As grown men, we all remember what it's like to be a boy on the brink of manhood: the subversive sexual angst; passing notes to a girl in our class; and, of course, that tell-tale "stash" tucked under our beds. But what happens when that otherwise normal teenaged sexuality begins to incorporate modern technology? What happens when the content of your average teenager's cell phone constitutes child pornography? And how does a father tell his son that he could be committing a sex crime legally on par with rape and statutory pedophilia simply by pushing a button on his cell phone?
This is where the American legal system has fallen behind the times. Thanks to the prevalence of cell phones and laptops in schools, teenaged boys are being convicted of sex crimes, and even being registered on their state's sex offender registries, for the possession and distribution of child pornography. But how is this happening? How is it even possible that our teenagers have suddenly become a generation of sexual predators?
The answer is that they haven't. They've merely fallen victim to the technologies that have made it all too easy to blur the line between typical teenaged behavior and a felony that would otherwise be prosecuted by a district attorney. It's the perfect example of where the technologies that have come to define our children's culture have left the American judicial system scrambling to catch up.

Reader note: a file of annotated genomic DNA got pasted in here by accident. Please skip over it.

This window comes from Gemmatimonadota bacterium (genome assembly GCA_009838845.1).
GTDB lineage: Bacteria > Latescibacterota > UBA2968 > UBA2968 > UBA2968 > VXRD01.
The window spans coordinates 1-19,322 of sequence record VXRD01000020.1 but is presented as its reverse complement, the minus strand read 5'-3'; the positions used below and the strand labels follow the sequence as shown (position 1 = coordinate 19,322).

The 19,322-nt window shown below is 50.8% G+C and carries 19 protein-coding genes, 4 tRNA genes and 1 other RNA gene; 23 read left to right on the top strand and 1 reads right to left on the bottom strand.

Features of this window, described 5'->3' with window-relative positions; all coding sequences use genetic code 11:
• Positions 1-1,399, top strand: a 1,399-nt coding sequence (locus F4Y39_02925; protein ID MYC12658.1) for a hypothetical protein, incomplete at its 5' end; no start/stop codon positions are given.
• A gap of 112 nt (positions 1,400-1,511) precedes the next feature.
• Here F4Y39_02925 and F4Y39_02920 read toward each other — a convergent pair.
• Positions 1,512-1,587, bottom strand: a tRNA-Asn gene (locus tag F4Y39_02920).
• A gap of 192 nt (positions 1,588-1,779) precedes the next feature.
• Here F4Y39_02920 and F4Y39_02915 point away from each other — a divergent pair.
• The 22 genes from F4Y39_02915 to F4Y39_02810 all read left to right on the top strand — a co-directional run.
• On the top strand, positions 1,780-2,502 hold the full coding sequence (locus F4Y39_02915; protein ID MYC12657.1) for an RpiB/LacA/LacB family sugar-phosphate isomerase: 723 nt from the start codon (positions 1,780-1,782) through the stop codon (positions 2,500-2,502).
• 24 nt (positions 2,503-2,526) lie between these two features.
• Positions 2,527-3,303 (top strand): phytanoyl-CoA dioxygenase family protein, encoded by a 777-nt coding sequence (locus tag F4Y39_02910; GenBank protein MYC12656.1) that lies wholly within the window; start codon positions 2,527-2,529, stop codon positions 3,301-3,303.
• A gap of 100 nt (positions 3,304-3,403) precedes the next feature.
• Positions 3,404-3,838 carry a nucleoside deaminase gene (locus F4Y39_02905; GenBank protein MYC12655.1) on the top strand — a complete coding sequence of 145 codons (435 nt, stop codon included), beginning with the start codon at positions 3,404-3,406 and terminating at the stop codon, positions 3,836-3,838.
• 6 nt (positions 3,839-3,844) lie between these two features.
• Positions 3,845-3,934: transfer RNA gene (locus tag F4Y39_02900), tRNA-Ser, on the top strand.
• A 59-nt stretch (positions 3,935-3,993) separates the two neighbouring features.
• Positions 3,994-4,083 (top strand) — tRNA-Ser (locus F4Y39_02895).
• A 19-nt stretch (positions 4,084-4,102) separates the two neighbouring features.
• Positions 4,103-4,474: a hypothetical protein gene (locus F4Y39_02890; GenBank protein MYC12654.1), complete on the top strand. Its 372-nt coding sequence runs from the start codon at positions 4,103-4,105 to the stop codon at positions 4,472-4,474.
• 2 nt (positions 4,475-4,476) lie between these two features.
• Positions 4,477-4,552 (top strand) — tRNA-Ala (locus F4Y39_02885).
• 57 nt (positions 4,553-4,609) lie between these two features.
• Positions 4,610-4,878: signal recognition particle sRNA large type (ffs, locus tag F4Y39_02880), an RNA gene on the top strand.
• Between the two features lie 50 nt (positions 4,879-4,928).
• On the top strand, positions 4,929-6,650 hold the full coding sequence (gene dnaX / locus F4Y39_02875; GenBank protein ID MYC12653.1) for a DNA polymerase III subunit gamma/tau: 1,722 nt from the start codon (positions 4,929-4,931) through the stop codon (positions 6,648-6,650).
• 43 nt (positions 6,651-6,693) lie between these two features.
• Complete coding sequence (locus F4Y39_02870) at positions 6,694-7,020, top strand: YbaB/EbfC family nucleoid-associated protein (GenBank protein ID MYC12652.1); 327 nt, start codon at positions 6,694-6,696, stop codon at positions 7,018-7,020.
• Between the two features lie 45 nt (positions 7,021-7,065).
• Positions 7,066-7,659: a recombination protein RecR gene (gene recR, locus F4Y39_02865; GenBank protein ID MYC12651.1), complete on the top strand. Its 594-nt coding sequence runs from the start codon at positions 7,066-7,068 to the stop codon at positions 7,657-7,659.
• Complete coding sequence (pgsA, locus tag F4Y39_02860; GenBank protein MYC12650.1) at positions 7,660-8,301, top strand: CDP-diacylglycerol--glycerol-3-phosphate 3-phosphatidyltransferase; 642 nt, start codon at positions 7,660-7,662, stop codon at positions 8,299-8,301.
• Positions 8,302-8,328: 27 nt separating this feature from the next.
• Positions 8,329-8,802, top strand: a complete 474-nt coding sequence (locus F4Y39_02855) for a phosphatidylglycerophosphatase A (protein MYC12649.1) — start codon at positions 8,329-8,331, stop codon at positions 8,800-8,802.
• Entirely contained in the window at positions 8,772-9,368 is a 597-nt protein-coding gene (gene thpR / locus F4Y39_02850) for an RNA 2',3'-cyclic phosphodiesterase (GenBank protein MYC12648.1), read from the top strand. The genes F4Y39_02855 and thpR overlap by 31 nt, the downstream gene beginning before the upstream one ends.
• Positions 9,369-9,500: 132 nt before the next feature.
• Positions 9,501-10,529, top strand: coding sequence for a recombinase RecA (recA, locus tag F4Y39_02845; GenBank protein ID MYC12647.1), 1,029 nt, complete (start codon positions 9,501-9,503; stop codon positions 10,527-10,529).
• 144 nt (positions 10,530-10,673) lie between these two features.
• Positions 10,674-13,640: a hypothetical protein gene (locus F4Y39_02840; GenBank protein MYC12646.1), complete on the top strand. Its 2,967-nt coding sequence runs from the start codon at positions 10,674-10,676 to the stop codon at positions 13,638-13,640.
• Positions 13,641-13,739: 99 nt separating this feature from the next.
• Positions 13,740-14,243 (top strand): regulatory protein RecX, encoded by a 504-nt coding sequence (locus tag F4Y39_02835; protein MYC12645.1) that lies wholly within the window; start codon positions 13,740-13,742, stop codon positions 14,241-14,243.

It's called "Sexting": the technological equivalent of passing dirty notes to your girlfriend in class. The only difference is, with sexting, winks, kisses, and other intimate affections can now be captured in digital photos and sent instantly from one cell phone to another. Unfortunately, these photos can cause a lot of trouble if they find their way into the wrong hands, and what's even worse is that they can even land a fourteen-year-old boy on the sex offender registry in Indiana for the possession and distribution of child pornography.
In Orlando, Florida, eighteen-year-old Phillip Alpert is serving probation for a crime that had him registered as a sex offender. He made the mistake of emailing nude pictures of his teenaged girlfriend after they broke up. It's an unfortunate case of immaturity on Phillip's part, most certainly, but an otherwise common occurrence in an age where teenaged relationships will often end with the release of flirtatious images after someone's feelings were hurt. This legally turns into a case of possession and distribution of child pornography, however, because his girlfriend of two years was sixteen at the time. And even though Phillip was seventeen when the pictures were taken, and it was his girlfriend who took them, because he had them in his possession and was sharing him after he turned eighteen, Phillip was legally an adult sex offender.
"You will find me on the registered sex offender list next to people who had raped children, molested kids, things like that, because I sent child pornography," the newly-turned eighteen-year-old Phillip said. "You think of child pornography, you think of six-year-old, three-year-old little kids who can't think for themselves, who are taken advantage of. That really wasn't the case."
After releasing the photos of his girlfriend to his friends, Phillip was arrested by Florida police, charged, and finally convicted for the possession and distribution of child pornography. He was sentenced to five years probation and as required by Florida law, because he was technically an adult during the offence, Phillip was registered as a sex offender on a publicly accessible state website.
"I'm a sex offender," Phillip says. "If you type my name into the search engine online, you will find me."